Did Donald Fehr know what he was getting into when he agreed to become the executive director of the National Hockey League Players' Association in 2010?
He knew that he was going to have a major adversary in NHL commissioner Gary Bettman. When it comes to being combative, Bettman had a track record after leading an owners' lockout of the players that resulted in a partial season in 1994-95 and another lockout that cost a full season in 2004-05.
Fehr, for his part, had earned a reputation of being fairly combative himself during his run as Major League Baseball's executive director. Fehr had helped the MLBPA make many gains, but he was also viewed as being largely responsible for a 1994 players' strike that cost Major League Baseball the end of that year's regular season and the postseason.
Baseball is a sport that depends on its history, numbers and continuity. To stop the game and not have a World Series winner in '94 was an unforgivable sin in the eyes of many within the game.
So, in some ways, when Fehr took over at the helm of the NHLPA, he knew he was in for a fight with a worthy opponent. Both men had shown the ability to ruin a professional sports season.
But after that lockout, Fehr toned down his attitude and rhetoric dramatically. His later years with the MLBPA were not as much about confrontation as they were about cooperation. However, there were mistakes made, particularly on the issue of Performance-Enhancing Drugs (source: ESPN.com). The MLBPA largely had its head in the sand on that issue (source: thinksteroids.com).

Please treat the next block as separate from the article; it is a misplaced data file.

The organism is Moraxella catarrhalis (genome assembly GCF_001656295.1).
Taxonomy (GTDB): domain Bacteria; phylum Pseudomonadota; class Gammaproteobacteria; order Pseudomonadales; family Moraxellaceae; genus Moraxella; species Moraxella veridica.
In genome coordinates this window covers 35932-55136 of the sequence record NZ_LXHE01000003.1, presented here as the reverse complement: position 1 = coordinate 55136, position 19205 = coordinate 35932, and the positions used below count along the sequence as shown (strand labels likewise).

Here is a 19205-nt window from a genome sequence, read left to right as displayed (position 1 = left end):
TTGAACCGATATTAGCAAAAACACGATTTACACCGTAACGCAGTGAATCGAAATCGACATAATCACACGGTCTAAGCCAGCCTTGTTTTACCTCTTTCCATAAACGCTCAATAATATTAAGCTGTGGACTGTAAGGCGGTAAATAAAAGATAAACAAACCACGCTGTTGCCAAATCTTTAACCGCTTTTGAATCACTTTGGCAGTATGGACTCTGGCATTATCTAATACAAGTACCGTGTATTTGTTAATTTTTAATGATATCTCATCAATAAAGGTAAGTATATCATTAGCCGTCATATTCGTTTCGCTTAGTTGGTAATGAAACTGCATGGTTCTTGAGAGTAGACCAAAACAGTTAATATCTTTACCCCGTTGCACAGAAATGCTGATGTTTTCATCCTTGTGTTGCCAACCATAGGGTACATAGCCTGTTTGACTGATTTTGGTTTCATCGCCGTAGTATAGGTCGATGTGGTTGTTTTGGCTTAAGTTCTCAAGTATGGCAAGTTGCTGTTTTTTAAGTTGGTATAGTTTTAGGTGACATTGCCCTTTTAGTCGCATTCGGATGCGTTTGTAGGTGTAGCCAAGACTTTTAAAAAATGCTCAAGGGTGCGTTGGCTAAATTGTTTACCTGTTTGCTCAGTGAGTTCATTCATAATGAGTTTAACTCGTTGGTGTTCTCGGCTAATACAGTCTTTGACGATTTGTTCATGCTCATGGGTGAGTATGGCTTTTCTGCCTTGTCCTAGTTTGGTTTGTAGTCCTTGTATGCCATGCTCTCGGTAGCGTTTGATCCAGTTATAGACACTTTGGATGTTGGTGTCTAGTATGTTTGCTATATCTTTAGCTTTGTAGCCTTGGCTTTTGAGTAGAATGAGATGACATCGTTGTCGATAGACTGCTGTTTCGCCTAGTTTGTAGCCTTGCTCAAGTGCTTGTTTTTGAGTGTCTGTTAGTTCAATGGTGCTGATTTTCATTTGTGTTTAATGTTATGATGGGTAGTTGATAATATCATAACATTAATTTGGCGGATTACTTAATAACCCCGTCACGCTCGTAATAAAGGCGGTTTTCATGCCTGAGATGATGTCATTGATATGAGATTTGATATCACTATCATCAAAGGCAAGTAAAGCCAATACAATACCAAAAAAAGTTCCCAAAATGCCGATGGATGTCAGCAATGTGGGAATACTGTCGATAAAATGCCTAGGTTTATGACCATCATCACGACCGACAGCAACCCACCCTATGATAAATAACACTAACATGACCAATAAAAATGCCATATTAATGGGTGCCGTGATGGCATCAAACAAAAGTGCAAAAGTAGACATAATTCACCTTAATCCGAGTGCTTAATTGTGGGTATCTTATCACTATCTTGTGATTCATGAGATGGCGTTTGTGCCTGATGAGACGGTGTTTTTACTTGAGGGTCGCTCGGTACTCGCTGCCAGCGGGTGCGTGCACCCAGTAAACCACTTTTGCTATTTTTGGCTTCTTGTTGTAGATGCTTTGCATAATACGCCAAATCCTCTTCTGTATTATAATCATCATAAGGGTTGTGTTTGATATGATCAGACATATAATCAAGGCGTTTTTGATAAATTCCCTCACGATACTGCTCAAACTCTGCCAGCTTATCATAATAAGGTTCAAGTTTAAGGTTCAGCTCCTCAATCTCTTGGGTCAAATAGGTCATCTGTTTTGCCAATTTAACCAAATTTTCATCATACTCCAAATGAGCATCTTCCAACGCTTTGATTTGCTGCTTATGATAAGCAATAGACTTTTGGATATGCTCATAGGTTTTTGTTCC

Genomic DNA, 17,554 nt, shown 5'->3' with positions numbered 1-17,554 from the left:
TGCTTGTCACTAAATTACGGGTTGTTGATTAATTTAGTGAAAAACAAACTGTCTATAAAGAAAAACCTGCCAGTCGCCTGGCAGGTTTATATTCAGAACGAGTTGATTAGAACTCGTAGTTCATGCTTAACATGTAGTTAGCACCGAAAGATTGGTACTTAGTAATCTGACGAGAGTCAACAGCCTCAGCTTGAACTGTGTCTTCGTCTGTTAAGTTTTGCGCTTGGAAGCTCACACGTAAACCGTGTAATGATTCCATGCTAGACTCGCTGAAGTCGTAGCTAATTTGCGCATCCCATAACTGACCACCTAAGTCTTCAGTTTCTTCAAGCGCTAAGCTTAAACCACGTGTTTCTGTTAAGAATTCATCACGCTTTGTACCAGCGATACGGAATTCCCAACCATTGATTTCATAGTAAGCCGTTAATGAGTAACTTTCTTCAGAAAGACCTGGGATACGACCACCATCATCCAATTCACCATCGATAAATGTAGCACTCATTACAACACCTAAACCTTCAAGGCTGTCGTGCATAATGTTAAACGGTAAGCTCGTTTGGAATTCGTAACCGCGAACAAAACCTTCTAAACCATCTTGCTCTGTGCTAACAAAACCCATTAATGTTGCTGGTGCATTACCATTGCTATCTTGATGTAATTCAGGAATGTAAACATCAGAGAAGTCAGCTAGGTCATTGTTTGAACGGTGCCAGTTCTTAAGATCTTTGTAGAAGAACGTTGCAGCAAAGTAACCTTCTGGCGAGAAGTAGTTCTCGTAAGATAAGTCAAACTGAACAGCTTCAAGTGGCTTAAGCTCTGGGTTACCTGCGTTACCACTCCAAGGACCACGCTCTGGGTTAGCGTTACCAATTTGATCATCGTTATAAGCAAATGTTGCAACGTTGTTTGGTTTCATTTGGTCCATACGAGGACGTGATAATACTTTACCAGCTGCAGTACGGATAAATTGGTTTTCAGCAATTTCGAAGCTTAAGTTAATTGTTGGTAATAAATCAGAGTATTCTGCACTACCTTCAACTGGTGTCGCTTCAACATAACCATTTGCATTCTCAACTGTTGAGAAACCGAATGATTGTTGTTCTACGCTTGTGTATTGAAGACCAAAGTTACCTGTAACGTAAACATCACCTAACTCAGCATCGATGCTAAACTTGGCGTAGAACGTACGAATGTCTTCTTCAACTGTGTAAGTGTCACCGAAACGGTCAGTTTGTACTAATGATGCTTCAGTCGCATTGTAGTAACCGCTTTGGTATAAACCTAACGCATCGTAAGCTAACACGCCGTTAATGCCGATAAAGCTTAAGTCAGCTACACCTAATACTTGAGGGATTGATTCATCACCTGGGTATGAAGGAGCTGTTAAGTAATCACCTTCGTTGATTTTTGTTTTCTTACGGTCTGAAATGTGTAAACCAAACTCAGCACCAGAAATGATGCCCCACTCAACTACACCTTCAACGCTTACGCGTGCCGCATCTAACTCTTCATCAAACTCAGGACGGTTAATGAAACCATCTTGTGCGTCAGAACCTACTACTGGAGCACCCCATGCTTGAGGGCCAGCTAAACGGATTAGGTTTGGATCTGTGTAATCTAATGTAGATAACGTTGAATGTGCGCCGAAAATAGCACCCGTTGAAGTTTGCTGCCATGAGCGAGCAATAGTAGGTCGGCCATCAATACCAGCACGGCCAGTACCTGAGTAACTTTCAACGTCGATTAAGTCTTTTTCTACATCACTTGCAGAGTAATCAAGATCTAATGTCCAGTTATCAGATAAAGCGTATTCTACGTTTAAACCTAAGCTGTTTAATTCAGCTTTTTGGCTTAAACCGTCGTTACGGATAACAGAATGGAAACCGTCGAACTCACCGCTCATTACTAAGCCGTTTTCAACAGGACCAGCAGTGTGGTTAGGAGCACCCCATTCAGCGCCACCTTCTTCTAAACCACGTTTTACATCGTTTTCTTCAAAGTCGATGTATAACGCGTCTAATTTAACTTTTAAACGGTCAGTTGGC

But now he is at a critical stage in his stewardship with the NHLPA (source: TSN.ca). The lockout has wiped out the first two months of the schedule and the annual Winter Classic has been canceled.
The players don't want to lose another full season as they did in 2004-05, and owners have reportedly informed Bettman that they don't want their momentum stalled and are not interested in losing a full year either.
After a full day of negotiations Nov. 6 (source: TSN.ca) following a weekend of talks between Bill Daly and Steve Fehr, the No. 2 men for the NHL and NHLPA, respectively, the time for making a deal seems to be at hand.
Fehr cannot do it alone, and he must get some movement from Bettman if a fair deal is going to get executed.
It's not about winning or losing at this point—mature observers realized that from the start—it's about ending this dispute as soon as possible.
If Fehr is a facilitator, he should be able to survive and thrive with the NHLPA, if that's what he wants to do.
However, if he's more about winning the war and getting that final little dig in against the owners, it could cost him, especially if that attitude forces the lockout to last longer than it has to.
At this point in his career, Fehr is more about getting the deal done than standing his ground. He's a mature business leader who knows what he's doing and it is unlikely he will turn this into a battle of egos with Bettman.
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